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Micro-work, artificial intelligence and the automotive industry

Author

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  • Paola Tubaro

    () (LRI - Laboratoire de Recherche en Informatique - CentraleSupélec - UP11 - Université Paris-Sud - Paris 11 - CNRS - Centre National de la Recherche Scientifique, TAU - TAckling the Underspecified - Inria Saclay - Ile de France - Inria - Institut National de Recherche en Informatique et en Automatique - LRI - Laboratoire de Recherche en Informatique - CentraleSupélec - UP11 - Université Paris-Sud - Paris 11 - CNRS - Centre National de la Recherche Scientifique, CNRS - Centre National de la Recherche Scientifique)

  • Antonio Casilli

    () (I3, une unité mixte de recherche CNRS (UMR 9217) - Institut interdisciplinaire de l’innovation - X - École polytechnique - Télécom ParisTech - MINES ParisTech - École nationale supérieure des mines de Paris - PSL - Université Paris sciences et lettres - CNRS - Centre National de la Recherche Scientifique, Télécom ParisTech)

Abstract

This paper delves into the human factors in the "back-office" of artificial intelligence and of its data-intensive algorithmic underpinnings. We show that the production of AI is a labor-intensive process, which particularly needs the little-qualified, inconspicuous and low-paid contribution of "micro-workers" who annotate, tag, label, correct and sort the data that help to train and test smart solutions. We illustrate these ideas in the high-profile case of the automotive industry, one of the largest clients of digital data-related micro-working services, notably for the development of autonomous and connected cars. This case demonstrates how micro-work has a place in long supply chains, where tech companies compete with more traditional industry players. Our analysis indicates that the need for micro-work is not a transitory, but a structural one, bound to accompany the further development of the sector; and that its provision involves workers in different geographical and linguistic areas, requiring the joint study of multiple platforms operating at both global and local levels.

Suggested Citation

  • Paola Tubaro & Antonio Casilli, 2019. "Micro-work, artificial intelligence and the automotive industry," Post-Print hal-02148979, HAL.
  • Handle: RePEc:hal:journl:hal-02148979
    DOI: 10.1007/s40812-019-00121-1
    Note: View the original document on HAL open archive server: https://hal.archives-ouvertes.fr/hal-02148979
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    References listed on IDEAS

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    1. Clément Le Ludec & Paola Tubaro & Antonio Casilli, 2019. "How many people microwork in France? Estimating the size of a new labor force," Working Papers hal-02012731, HAL.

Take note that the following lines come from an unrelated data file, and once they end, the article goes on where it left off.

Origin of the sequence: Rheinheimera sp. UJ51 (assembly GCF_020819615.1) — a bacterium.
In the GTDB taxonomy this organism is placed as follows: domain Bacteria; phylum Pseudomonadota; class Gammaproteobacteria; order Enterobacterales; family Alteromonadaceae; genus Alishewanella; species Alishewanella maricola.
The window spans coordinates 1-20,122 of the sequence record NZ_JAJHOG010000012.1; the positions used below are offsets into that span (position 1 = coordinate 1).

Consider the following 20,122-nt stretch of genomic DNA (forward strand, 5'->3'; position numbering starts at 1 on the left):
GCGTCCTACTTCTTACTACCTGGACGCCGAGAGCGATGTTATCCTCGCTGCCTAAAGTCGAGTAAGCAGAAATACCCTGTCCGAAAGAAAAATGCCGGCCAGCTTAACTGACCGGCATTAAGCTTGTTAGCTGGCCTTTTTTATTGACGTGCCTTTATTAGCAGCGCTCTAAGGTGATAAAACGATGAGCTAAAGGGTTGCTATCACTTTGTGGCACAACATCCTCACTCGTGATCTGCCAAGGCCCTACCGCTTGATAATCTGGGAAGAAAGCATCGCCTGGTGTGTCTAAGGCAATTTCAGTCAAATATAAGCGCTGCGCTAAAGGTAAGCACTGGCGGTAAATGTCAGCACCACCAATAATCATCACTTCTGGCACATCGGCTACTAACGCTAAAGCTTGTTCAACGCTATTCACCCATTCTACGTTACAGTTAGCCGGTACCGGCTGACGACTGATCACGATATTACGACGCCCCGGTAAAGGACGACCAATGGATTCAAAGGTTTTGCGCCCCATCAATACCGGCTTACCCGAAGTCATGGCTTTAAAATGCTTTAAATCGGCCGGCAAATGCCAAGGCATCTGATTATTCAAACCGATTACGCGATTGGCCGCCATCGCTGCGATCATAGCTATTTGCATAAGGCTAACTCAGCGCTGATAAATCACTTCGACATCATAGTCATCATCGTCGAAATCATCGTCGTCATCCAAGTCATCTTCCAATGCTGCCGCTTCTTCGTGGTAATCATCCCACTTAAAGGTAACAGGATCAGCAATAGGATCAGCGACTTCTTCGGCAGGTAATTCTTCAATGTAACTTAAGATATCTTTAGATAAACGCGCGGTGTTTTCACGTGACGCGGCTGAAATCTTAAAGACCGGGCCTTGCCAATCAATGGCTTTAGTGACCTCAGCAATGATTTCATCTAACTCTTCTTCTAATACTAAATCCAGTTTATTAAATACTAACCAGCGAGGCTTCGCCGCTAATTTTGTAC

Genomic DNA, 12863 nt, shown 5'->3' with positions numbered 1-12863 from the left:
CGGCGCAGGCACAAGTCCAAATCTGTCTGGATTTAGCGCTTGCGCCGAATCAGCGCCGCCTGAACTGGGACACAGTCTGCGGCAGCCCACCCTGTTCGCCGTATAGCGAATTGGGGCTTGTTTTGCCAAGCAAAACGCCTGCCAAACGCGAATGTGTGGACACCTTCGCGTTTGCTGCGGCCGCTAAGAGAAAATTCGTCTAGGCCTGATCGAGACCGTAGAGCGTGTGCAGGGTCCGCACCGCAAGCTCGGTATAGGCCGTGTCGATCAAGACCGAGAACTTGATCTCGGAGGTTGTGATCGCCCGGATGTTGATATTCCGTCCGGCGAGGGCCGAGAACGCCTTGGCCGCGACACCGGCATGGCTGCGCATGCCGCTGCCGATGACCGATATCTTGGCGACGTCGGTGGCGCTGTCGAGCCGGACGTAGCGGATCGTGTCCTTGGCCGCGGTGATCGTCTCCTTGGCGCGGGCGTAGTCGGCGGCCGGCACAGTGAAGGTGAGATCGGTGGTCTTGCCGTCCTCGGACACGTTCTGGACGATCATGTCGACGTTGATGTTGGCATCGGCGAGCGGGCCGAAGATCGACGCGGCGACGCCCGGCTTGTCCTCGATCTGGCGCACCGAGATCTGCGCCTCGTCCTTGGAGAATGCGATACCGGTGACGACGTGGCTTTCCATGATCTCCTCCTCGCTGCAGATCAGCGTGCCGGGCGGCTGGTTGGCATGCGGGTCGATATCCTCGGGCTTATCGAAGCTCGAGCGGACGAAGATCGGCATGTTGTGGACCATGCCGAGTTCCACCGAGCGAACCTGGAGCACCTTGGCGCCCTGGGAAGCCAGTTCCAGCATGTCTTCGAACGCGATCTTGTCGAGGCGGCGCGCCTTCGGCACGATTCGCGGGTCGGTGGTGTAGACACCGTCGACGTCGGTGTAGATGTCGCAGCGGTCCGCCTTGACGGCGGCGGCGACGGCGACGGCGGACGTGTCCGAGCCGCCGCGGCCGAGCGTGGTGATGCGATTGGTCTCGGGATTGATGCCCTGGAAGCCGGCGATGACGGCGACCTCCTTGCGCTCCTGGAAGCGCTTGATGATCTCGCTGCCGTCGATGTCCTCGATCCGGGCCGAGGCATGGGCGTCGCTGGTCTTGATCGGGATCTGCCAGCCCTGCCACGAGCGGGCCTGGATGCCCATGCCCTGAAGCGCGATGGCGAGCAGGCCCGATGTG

2. Jean-Charles Rochet & Jean Tirole, 2014. "Platform Competition in Two-Sided Markets," CPI Journal, Competition Policy International, vol. 10.
    3. Siou Chew Kuek & Cecilia Paradi-Guilford & Toks Fayomi & Saori Imaizumi & Panos Ipeirotis & Patricia Pina & Manpreet Singh, 2015. "The Global Opportunity in Online Outsourcing," World Bank Other Operational Studies 22284, The World Bank.
    4. David H. Autor, 2015. "Why Are There Still So Many Jobs? The History and Future of Workplace Automation," Journal of Economic Perspectives, American Economic Association, vol. 29(3), pages 3-30, Summer.
    5. Ohnemus, Jörg & Erdsiek, Daniel & Viete, Steffen, 2016. "Nutzung von Crowdworking durch Unternehmen: Ergebnisse einer ZEW Unternehmensbefragung," ZEW Expertises, ZEW - Leibniz Centre for European Economic Research, number 148354.
    6. Schmidt, Florian A., 2019. "Crowdproduktion von Trainingsdaten: Zur Rolle von Online-Arbeit beim Trainieren autonomer Fahrzeuge," Study / edition der Hans-Böckler-Stiftung, Hans-Böckler-Stiftung, Düsseldorf, volume 127, number 417, October.
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    Cited by:

    1. Paola Tubaro & Clément Le Ludec & Antonio Casilli, 2020. "Counting ‘micro-workers’: societal and methodological challenges around new forms of labour," Post-Print hal-02898905, HAL.
    2. Lucrezia Fanti & Dario Guarascio & Massimo Moggi, 2020. "The development of AI and its impact on business models, organization and work," LEM Papers Series 2020/25, Laboratory of Economics and Management (LEM), Sant'Anna School of Advanced Studies, Pisa, Italy.
    3. Valeria Cirillo & Matteo Rinaldini & Jacopo Staccioli & Maria Enrica Virgillito, 2020. "Trade unions' responses to Industry 4.0 amid corporatism and resistance," LEM Papers Series 2020/21, Laboratory of Economics and Management (LEM), Sant'Anna School of Advanced Studies, Pisa, Italy.

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    More about this item

    Keywords

    Artificial intelligence; Micro-work; Automotive industry; Digital platform economy; Organization of work;

    JEL classification:

    • D26 - Microeconomics - - Production and Organizations - - - Crowd-Based Firms
    • J49 - Labor and Demographic Economics - - Particular Labor Markets - - - Other
    • L62 - Industrial Organization - - Industry Studies: Manufacturing - - - Automobiles; Other Transportation Equipment; Related Parts and Equipment
    • M13 - Business Administration and Business Economics; Marketing; Accounting; Personnel Economics - - Business Administration - - - New Firms; Startups

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